A Narrative Of Captivity In Abyssinia With Some Account Of The Late Emperor Theodore,  His Country And People By Henry Blanc
















































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On the 25th of October, Abouna Salama (the Bishop of Abyssinia)
died after a long and painful illness.

Abouna Salama - Page 250
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On The 25th Of October, Abouna Salama (The Bishop Of Abyssinia) Died After A Long And Painful Illness.

Abouna Salama was in many respects a remarkable man.

Two such characters as Theodore and himself are seldom met with at the same time in those distant lands. Both ambitious, both proud, both passionate, it was inevitable that sooner or later they must come into collision, and the stronger crush the weaker.

Abyssinia had been for years without a bishop. Priests could no more be consecrated, nor new churches dedicated to Christian worship, as the ark could not contain the tabot blessed by the bishop of the land. Ras Ali, although outwardly a Christian and belonging to a converted family, had still too many connections amongst the Mussulman Gallas, his true friends and supporters, to care for more than an apparent profession of the State religion, and troubled himself very little about the inconvenience to which the priesthood was subjected by the long-continued vacancy of the bishopric.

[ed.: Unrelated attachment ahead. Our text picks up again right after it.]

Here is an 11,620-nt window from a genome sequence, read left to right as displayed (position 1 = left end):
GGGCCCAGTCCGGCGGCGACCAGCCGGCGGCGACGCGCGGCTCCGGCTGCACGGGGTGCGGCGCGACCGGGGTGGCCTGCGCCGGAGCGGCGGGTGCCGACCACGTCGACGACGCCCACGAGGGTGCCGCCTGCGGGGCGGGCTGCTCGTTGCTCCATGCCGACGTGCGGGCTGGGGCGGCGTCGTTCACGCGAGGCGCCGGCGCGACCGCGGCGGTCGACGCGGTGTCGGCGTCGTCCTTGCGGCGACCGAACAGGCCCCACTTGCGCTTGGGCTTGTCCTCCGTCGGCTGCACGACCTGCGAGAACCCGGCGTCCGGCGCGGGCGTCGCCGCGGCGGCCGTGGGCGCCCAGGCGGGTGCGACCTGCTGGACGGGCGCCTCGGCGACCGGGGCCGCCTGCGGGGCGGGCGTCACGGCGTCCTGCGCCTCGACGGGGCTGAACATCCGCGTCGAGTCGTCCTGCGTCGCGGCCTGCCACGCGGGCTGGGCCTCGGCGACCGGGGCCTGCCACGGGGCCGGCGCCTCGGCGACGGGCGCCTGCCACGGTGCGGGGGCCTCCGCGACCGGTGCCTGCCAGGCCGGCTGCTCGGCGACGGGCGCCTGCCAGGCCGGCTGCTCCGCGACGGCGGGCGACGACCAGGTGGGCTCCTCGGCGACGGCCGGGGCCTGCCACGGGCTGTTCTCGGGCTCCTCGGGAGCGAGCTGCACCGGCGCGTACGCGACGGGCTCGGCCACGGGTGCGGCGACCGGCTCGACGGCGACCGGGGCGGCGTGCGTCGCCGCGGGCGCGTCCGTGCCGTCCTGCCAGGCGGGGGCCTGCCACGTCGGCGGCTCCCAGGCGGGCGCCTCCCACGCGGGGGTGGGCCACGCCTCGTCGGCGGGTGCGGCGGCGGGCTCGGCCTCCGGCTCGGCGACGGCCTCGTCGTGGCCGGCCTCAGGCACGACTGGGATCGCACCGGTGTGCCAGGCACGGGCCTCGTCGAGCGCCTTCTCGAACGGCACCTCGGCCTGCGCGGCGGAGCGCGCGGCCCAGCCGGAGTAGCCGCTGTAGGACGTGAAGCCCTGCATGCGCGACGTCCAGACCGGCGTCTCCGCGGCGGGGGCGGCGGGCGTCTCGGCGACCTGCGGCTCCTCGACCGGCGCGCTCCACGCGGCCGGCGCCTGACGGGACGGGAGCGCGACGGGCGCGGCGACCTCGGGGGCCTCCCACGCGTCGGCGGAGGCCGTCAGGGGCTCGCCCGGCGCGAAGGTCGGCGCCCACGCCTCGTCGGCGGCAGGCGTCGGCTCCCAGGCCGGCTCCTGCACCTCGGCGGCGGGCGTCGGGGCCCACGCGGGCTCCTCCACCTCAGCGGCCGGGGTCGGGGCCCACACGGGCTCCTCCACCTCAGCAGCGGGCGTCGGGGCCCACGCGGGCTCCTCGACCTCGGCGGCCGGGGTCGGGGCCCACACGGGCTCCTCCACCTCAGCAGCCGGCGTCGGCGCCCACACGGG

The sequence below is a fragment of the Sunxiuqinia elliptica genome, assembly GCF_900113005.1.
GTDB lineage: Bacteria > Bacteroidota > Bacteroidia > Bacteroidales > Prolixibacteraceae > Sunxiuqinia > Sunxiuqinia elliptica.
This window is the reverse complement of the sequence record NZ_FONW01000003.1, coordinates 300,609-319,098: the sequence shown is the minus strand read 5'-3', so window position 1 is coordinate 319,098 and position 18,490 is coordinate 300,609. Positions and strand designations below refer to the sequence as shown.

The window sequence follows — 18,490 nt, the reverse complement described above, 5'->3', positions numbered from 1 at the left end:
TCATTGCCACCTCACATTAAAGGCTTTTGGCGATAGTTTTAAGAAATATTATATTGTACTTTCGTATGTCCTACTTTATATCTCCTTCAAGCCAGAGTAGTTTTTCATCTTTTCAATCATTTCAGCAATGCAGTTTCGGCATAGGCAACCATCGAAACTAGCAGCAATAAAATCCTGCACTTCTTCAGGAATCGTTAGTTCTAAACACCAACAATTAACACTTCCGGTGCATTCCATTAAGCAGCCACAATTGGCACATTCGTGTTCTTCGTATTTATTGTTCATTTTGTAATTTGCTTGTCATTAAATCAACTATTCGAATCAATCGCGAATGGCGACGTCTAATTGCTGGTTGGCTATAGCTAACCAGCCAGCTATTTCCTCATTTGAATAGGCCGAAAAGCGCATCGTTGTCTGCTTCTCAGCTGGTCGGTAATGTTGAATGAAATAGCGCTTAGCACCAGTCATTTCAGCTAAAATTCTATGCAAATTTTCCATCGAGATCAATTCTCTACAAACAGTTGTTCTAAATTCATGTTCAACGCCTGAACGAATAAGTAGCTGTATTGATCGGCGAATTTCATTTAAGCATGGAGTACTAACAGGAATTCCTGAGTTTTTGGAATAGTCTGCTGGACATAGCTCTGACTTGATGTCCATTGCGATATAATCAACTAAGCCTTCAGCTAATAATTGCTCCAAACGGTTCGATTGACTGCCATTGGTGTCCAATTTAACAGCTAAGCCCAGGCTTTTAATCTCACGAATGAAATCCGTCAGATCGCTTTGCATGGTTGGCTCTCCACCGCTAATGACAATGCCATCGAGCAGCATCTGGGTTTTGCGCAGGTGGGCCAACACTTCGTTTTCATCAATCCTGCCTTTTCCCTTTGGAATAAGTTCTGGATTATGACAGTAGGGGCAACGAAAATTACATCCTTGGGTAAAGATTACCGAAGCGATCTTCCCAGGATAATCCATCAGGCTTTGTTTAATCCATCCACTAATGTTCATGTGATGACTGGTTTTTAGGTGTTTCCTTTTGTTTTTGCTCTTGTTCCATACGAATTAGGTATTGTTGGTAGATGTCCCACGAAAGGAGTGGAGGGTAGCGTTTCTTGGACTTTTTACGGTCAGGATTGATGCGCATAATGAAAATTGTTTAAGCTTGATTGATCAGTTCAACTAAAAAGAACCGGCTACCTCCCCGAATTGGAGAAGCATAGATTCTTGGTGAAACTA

Dejatch Oubie was at that time the semi-independent ruler of Tigre. From the position of a simple governor he had gradually risen to power, and now at the head of a large army strove for the title of Ras. Though still on apparent terms of friendship with Ras Ali, even to a certain degree acknowledging him as his superior, he was all the while secretly exerting his influence to overthrow the Ras's power in order to reign in his stead. For these reasons he despatched some of his chiefs, with Monsignor de Jacobis, an Italian nobleman and Roman Catholic bishop at Massowah, to Egypt, to obtain a bishop for the Abyssinian see; [Footnote:

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